Tax Perspective of Interpretations of the National Accounting Board I-42 and I-43
In January 2021, we informed you about newly issued interpretations of the National Accounting Board I-42 and I-43 that cover the financial reporting of the exchange rate risk in receivables denominated in foreign currency with a recognised provision and prepayments made in foreign currency. In today’s article, we would like to follow up on that and analyse these two interpretations from the tax perspective.
Read the whole article from the Accounting section New interpretations of the National Accounting Board I-42 and I-43 which covers financial reporting of the exchange rate risk in receivables denominated in foreign currency with a recognised provision and prepayments made in foreign currency.
Interpretation I-42 ‒ Receivables denominated in foreign currency with a recognised provision
If we are to summarise the proposed alternative approach by Interpretation I-42 in one sentence, then “an exchange rate difference in a foreign currency receivable arises only from the value of the receivable decreased by its provision, i.e. the net value of the receivable which is a representation of the expected cash flow“. The interpretation itself admits that this approach differs from the so far established approach to accounting for foreign exchange rate differences in these situations, with the accounting presentation being a key starting point in foreign exchange rate differences and provisioning for the tax base.
The so far used accounting method was based on the fact that a receivable denominated in foreign currency, as an asset denominated in foreign currency, must be translated to the Czech currency in line with the accounting regulations using the exchange rate applicable at the transaction date and subsequently as of the end of the balance sheet date. Such foreign currency difference is then calculated from the entire balance sheet value of a receivable denominated in foreign currency. In taxes, we build on that by applying the recognised foreign exchange rate differences in the tax base and, under the Act on Reserves (Act No. 593/1992 Coll., on Reserves), we adjust the relating statutory provisions, because the recognition of the foreign exchange rate difference changes the balance of the receivable’s balance sheet value. In accordance with the text of the Coordination Committee No. 79/12.10.05 – Provisions for receivables in foreign currencies, adjustments to provisions are treated as changes in their balances rather than as a foreign exchange rate difference.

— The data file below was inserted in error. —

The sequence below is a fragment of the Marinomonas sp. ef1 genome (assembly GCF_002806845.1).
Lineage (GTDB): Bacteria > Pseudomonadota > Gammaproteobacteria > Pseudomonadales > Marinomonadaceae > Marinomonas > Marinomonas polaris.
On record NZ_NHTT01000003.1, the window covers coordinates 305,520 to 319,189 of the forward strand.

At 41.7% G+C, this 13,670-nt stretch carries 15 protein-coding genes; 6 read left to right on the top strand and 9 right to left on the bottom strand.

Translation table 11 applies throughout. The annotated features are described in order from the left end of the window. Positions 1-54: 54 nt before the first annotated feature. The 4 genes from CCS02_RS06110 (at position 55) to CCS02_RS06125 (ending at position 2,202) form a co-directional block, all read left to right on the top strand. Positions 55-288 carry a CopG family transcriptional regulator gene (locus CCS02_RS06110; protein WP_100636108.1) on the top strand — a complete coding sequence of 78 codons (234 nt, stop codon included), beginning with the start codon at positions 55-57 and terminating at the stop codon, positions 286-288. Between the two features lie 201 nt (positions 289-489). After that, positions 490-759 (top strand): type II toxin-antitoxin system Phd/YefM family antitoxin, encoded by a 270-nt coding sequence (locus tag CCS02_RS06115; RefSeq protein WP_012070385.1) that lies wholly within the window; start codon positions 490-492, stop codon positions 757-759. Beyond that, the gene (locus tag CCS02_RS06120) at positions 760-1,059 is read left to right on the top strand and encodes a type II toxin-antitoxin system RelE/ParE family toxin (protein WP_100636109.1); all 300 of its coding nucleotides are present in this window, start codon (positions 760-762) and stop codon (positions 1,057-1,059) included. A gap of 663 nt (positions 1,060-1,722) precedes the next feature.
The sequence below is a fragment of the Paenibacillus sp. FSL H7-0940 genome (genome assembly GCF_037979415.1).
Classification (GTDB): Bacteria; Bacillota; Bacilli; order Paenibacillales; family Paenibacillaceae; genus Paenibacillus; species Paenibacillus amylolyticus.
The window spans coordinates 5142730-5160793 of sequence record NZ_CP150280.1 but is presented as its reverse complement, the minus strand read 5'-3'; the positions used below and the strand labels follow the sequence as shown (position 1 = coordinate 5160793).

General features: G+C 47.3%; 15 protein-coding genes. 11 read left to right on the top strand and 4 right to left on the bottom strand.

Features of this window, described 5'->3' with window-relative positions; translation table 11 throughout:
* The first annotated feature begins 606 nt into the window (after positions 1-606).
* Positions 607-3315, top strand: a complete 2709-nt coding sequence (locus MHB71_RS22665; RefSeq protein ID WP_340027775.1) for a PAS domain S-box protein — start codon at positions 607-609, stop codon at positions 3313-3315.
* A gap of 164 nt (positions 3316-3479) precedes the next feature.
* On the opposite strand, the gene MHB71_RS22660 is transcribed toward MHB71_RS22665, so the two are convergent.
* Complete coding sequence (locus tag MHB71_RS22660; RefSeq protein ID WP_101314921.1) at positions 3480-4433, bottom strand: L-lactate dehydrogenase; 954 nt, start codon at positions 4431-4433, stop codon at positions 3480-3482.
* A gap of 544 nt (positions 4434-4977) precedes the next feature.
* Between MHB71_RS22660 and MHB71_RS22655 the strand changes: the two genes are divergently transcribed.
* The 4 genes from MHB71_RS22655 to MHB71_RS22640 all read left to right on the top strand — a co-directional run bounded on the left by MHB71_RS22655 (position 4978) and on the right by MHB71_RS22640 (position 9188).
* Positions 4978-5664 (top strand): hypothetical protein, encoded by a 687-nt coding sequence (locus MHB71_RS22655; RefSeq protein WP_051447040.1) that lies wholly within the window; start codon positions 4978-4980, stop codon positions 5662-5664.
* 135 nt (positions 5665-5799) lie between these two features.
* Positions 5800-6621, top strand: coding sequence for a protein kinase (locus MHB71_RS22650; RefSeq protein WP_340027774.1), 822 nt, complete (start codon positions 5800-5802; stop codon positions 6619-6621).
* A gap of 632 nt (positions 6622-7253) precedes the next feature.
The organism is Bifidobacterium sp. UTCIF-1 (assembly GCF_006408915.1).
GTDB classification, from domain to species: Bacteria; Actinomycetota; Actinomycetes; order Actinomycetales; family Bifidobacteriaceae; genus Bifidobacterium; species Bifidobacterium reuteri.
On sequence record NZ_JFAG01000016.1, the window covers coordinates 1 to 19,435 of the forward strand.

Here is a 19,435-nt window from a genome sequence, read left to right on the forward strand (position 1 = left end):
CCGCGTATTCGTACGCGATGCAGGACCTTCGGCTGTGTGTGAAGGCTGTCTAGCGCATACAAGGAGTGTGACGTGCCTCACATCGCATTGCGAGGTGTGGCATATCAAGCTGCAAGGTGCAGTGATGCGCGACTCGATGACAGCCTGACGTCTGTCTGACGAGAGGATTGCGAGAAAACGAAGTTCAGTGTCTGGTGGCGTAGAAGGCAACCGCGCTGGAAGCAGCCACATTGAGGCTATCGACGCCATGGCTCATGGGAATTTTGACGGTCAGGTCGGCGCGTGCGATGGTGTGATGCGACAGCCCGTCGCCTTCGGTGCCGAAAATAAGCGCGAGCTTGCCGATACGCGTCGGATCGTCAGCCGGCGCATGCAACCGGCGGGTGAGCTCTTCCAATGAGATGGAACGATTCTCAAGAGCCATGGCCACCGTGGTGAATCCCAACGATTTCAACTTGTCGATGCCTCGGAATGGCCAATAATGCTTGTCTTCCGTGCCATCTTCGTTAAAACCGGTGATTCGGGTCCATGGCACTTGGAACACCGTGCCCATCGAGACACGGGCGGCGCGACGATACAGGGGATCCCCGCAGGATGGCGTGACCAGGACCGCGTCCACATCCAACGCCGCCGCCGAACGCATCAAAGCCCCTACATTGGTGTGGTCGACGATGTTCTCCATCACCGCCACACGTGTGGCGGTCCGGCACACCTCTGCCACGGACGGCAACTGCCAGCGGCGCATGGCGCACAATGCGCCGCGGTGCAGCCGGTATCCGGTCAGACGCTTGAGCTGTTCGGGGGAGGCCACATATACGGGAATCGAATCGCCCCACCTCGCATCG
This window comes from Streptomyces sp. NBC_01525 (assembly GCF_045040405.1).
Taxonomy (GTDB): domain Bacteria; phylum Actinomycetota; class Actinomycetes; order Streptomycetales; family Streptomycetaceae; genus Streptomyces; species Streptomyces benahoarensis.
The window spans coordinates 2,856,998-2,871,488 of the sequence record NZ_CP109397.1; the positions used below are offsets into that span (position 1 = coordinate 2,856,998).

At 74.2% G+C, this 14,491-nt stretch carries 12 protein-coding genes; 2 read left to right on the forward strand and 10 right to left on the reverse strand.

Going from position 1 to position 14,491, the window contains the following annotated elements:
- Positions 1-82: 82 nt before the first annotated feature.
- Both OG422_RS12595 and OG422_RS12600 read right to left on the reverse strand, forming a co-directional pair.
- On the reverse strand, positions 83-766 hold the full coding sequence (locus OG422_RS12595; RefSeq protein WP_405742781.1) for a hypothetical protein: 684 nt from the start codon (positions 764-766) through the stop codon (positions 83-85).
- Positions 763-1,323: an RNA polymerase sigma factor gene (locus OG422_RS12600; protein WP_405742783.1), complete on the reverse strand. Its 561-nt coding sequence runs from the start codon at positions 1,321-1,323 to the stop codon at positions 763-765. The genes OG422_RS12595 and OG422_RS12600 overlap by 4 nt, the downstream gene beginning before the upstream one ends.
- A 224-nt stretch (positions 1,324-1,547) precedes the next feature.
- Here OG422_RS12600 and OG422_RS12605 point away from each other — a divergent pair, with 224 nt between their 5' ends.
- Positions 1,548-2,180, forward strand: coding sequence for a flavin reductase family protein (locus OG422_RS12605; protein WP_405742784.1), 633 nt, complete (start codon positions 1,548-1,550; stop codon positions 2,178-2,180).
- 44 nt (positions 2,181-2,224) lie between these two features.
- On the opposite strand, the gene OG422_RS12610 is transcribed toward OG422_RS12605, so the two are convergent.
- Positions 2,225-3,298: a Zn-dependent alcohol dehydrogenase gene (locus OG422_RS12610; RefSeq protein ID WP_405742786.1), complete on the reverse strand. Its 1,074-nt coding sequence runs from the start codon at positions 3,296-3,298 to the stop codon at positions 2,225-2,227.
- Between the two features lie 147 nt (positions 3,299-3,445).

Consider the difference in approaches on a simplified illustrative example where we account for a receivable of EUR 100 (using the exchange rate as of the recognition date, which is CZK 25/EUR, we recognise the amount of CZK 2,500). At the end of the balance sheet date, the exchange rate will be CZK 26/EUR, with the entity recognising a 50% provision for the receivables in the reporting period.
The above example shows that if the entity recognised a statutory provision for the receivable in line with the Act on Reserves, i.e. a provision the recognition and release of which has an impact on the tax base, the accounting method proposed by Interpretation I-42 would not necessarily impact the tax base in this specific case. However, if the entity recognised accounting provisions that are excluded from the tax base in general,
a difference would arise in the amount of the reported foreign exchange rate difference, i.e. taxable income in our case.
Interpretation I-43 – Prepayments made in foreign currency